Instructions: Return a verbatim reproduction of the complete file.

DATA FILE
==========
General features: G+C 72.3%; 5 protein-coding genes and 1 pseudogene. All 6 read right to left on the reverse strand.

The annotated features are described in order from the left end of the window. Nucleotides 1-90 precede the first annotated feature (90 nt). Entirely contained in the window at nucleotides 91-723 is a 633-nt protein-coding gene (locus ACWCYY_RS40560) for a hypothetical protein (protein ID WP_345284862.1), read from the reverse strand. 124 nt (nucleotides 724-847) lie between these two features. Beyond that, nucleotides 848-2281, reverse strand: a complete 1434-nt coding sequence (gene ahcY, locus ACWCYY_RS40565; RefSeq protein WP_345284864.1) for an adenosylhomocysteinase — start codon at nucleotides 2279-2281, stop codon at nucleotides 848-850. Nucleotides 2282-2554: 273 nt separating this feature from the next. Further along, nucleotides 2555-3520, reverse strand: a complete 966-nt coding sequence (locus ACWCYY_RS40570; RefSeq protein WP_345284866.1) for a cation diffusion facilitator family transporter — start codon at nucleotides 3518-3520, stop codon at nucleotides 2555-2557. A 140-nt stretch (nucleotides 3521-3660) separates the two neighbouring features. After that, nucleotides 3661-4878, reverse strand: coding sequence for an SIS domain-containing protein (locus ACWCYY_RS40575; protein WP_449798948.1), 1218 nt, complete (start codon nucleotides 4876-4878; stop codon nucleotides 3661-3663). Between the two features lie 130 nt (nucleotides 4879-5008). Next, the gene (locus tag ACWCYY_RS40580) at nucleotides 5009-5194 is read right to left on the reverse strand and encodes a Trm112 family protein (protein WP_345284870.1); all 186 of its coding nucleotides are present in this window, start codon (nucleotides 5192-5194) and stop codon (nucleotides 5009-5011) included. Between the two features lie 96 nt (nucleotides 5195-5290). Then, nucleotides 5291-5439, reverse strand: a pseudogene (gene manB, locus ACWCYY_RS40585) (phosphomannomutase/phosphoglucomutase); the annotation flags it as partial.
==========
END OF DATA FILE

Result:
General features: G+C 72.3%; 5 protein-coding genes and 1 pseudogene. All 6 read right to left on the reverse strand.

The annotated features are described in order from the left end of the window. Nucleotides 1-90 precede the first annotated feature (90 nt). Entirely contained in the window at nucleotides 91-723 is a 633-nt protein-coding gene (locus ACWCYY_RS40560) for a hypothetical protein (protein ID WP_345284862.1), read from the reverse strand. 124 nt (nucleotides 724-847) lie between these two features. Beyond that, nucleotides 848-2281, reverse strand: a complete 1434-nt coding sequence (gene ahcY, locus ACWCYY_RS40565; RefSeq protein WP_345284864.1) for an adenosylhomocysteinase — start codon at nucleotides 2279-2281, stop codon at nucleotides 848-850. Nucleotides 2282-2554: 273 nt separating this feature from the next. Further along, nucleotides 2555-3520, reverse strand: a complete 966-nt coding sequence (locus ACWCYY_RS40570; RefSeq protein WP_345284866.1) for a cation diffusion facilitator family transporter — start codon at nucleotides 3518-3520, stop codon at nucleotides 2555-2557. A 140-nt stretch (nucleotides 3521-3660) separates the two neighbouring features. After that, nucleotides 3661-4878, reverse strand: coding sequence for an SIS domain-containing protein (locus ACWCYY_RS40575; protein WP_449798948.1), 1218 nt, complete (start codon nucleotides 4876-4878; stop codon nucleotides 3661-3663). Between the two features lie 130 nt (nucleotides 4879-5008). Next, the gene (locus tag ACWCYY_RS40580) at nucleotides 5009-5194 is read right to left on the reverse strand and encodes a Trm112 family protein (protein WP_345284870.1); all 186 of its coding nucleotides are present in this window, start codon (nucleotides 5192-5194) and stop codon (nucleotides 5009-5011) included. Between the two features lie 96 nt (nucleotides 5195-5290). Then, nucleotides 5291-5439, reverse strand: a pseudogene (gene manB, locus ACWCYY_RS40585) (phosphomannomutase/phosphoglucomutase); the annotation flags it as partial.